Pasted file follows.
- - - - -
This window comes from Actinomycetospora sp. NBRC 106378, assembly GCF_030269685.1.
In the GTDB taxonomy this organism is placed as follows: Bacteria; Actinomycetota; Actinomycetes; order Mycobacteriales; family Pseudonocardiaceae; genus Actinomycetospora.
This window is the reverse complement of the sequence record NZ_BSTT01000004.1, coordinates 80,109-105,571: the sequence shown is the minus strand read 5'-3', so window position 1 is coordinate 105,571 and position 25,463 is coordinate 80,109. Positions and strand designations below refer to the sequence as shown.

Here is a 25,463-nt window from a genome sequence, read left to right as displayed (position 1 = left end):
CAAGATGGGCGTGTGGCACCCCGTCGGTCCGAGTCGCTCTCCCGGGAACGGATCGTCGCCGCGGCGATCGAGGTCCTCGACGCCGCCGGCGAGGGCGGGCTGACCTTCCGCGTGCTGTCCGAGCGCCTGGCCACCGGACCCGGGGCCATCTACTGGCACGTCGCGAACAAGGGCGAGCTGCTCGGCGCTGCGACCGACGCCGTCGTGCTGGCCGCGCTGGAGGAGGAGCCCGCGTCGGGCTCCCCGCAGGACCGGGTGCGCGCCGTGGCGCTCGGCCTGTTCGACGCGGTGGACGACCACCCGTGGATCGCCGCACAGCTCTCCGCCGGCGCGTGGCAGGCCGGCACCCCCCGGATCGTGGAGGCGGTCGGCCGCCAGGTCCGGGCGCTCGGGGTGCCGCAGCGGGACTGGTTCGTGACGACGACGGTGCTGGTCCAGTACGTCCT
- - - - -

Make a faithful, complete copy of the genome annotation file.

This window comes from Actinomycetospora sp. NBRC 106378, assembly GCF_030269685.1.
In the GTDB taxonomy this organism is placed as follows: Bacteria; Actinomycetota; Actinomycetes; order Mycobacteriales; family Pseudonocardiaceae; genus Actinomycetospora.
This window is the reverse complement of the sequence record NZ_BSTT01000004.1, coordinates 80,109-105,571: the sequence shown is the minus strand read 5'-3', so window position 1 is coordinate 105,571 and position 25,463 is coordinate 80,109. Positions and strand designations below refer to the sequence as shown.

Here is a 25,463-nt window from a genome sequence, read left to right as displayed (position 1 = left end):
CAAGATGGGCGTGTGGCACCCCGTCGGTCCGAGTCGCTCTCCCGGGAACGGATCGTCGCCGCGGCGATCGAGGTCCTCGACGCCGCCGGCGAGGGCGGGCTGACCTTCCGCGTGCTGTCCGAGCGCCTGGCCACCGGACCCGGGGCCATCTACTGGCACGTCGCGAACAAGGGCGAGCTGCTCGGCGCTGCGACCGACGCCGTCGTGCTGGCCGCGCTGGAGGAGGAGCCCGCGTCGGGCTCCCCGCAGGACCGGGTGCGCGCCGTGGCGCTCGGCCTGTTCGACGCGGTGGACGACCACCCGTGGATCGCCGCACAGCTCTCCGCCGGCGCGTGGCAGGCCGGCACCCCCCGGATCGTGGAGGCGGTCGGCCGCCAGGTCCGGGCGCTCGGGGTGCCGCAGCGGGACTGGTTCGTGACGACGACGGTGCTGGTCCAGTACGTCCT